The Moya View

Getting Married in the Shadow of Iztaccihuatl

Jonathan Moya reads Getting Married in the Shadow of Iztaccihuatl
She dreamed that shooting stars 
would stream the palaba roofs
on the night of her honeymoon,
that Iztaccihuatl would spark
embers approving of her love,
glistening her wedding dress in
ashes and a dozen golden sols.

The next day she would drape
the vestido on the line, it’s wetness
letting the entire Pueblo know that
there was spotting, consummation,
the start of marriage and true love.

At night, it was still drying, now almost
a fluttering black and white shadow,
now almost a Luna Moth soaring high
enough to seem almost a ghost in the
nocturnal light of Garabato.
By morning every curtain of her casa
was casted in the shape of her love.

She glanced in the mirror on her dressing stand
anticipating to see the reflection of her love
but only saw brown moths dancing, dancing
just outside the windows, roses dying in a red vase
and the whispered voices of her vecinos,
all her neighbors, chanting, rising, rising
La Locura, La Locura, the madness, the madness
until she fainted. Two days later she was buried,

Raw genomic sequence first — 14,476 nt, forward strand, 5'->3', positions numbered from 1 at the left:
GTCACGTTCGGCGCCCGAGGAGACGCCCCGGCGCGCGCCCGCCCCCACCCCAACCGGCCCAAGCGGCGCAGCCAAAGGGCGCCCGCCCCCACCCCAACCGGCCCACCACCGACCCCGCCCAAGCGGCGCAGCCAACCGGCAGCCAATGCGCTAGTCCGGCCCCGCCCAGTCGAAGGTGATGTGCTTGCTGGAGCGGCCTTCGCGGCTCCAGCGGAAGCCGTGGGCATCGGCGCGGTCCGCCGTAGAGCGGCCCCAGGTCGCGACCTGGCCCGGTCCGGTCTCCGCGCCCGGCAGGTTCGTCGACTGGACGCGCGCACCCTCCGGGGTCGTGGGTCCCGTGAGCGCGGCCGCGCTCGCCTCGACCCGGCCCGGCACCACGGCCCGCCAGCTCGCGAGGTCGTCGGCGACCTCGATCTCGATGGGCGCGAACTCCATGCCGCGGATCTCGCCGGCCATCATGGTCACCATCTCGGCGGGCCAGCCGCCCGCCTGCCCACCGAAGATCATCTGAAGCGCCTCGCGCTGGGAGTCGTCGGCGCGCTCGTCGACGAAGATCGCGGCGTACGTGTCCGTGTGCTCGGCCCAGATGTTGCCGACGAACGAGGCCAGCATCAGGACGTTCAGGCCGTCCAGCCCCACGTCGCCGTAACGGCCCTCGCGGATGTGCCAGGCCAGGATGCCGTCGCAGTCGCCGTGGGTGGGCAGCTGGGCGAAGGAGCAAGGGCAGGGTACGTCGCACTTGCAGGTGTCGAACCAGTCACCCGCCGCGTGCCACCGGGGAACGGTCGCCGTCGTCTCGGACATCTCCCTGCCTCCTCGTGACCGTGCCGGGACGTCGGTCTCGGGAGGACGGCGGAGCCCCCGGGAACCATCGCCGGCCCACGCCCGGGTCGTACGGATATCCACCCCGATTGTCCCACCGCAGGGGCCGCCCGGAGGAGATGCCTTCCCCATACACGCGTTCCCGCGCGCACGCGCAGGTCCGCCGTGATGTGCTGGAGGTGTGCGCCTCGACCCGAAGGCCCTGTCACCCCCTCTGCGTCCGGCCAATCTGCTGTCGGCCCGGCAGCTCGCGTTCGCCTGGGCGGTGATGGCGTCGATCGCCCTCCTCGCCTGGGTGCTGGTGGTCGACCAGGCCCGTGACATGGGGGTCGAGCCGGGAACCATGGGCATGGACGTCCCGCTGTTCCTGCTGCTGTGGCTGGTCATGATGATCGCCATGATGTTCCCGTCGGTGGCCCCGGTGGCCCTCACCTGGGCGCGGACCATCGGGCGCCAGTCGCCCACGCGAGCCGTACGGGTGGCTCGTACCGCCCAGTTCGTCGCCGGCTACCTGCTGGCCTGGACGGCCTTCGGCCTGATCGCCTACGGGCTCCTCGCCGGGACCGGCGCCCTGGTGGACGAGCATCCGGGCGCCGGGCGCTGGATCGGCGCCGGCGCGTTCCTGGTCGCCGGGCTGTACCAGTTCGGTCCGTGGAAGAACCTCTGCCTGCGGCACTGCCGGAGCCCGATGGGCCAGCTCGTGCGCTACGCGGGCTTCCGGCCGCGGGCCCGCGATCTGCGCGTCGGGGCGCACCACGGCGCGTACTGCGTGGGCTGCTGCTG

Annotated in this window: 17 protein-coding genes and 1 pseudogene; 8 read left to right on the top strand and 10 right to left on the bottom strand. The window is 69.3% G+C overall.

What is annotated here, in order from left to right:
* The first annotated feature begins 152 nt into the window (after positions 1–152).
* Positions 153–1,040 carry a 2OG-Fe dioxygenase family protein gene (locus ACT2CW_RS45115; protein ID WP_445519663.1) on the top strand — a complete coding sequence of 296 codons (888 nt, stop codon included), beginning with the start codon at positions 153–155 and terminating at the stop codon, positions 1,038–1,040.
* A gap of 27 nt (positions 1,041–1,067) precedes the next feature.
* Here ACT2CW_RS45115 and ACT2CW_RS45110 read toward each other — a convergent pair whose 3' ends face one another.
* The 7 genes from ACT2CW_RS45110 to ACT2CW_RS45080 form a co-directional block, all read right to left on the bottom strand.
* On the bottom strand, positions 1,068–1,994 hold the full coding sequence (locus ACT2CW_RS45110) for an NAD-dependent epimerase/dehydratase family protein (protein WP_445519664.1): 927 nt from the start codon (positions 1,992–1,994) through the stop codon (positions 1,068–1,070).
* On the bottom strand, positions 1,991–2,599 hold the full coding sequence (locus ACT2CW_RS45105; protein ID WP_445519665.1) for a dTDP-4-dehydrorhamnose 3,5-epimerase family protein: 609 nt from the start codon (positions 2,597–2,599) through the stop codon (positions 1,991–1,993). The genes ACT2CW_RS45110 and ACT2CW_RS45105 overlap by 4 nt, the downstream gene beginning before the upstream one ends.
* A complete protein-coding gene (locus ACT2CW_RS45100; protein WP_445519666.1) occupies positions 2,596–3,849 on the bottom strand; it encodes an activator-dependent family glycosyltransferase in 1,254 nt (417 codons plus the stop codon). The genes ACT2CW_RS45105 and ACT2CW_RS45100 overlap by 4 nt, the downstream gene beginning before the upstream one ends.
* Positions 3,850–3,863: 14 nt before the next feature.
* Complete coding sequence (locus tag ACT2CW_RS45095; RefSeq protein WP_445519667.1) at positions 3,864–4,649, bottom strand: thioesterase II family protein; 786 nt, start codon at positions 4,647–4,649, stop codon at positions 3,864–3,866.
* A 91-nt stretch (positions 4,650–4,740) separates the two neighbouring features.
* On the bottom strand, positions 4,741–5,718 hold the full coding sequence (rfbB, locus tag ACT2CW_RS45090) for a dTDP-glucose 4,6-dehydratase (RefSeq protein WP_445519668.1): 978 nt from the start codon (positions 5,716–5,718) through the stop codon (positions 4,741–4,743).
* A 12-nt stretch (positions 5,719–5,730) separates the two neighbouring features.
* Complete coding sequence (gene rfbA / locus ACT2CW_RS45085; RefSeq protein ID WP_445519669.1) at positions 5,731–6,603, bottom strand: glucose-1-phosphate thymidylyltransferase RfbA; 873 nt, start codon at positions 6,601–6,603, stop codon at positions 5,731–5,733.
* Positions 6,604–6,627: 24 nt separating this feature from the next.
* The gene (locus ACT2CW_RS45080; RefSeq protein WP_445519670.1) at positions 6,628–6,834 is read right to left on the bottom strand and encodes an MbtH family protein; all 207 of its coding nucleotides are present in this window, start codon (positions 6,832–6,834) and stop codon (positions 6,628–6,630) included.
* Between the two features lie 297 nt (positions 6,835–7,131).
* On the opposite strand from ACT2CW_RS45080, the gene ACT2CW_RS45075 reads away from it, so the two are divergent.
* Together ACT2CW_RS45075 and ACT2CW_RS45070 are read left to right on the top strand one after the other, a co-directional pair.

her coffin draped with the harlequin cloth she
was wearing the day the Luna Moth visited her.


Garabato translates to scribble.

Iztaccihuatl("white woman" in Nahuatl, sometimes called the Mujer Dormida "sleeping woman" in Spanish) is an actual Mexican volcano.

One Hundred Years of Solitude by the late Gabriel Garcia Marquez is one of my favorite novels.  I love its magical realism and sad pathos bordering on myth.  To read it is to fully live in that realm between imagination and dreams.  I always wanted to write a poetic vignette that would fit perfectly within its over 400 plus pages.  This is my imagined four stanza contribution using the dark, beautiful and haunting photos of everyday adornments by Jessica Gonzalez for poetic inspiration.





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